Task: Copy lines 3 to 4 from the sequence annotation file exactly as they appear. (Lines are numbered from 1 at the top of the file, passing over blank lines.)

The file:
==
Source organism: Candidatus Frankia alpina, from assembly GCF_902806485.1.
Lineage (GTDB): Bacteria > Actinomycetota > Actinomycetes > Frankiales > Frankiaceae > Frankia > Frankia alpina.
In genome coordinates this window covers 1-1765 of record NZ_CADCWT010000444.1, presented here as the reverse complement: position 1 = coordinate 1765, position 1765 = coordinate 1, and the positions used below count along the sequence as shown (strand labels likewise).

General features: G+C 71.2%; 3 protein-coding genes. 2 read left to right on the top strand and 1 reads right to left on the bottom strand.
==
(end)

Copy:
In genome coordinates this window covers 1-1765 of record NZ_CADCWT010000444.1, presented here as the reverse complement: position 1 = coordinate 1765, position 1765 = coordinate 1, and the positions used below count along the sequence as shown (strand labels likewise).

General features: G+C 71.2%; 3 protein-coding genes. 2 read left to right on the top strand and 1 reads right to left on the bottom strand.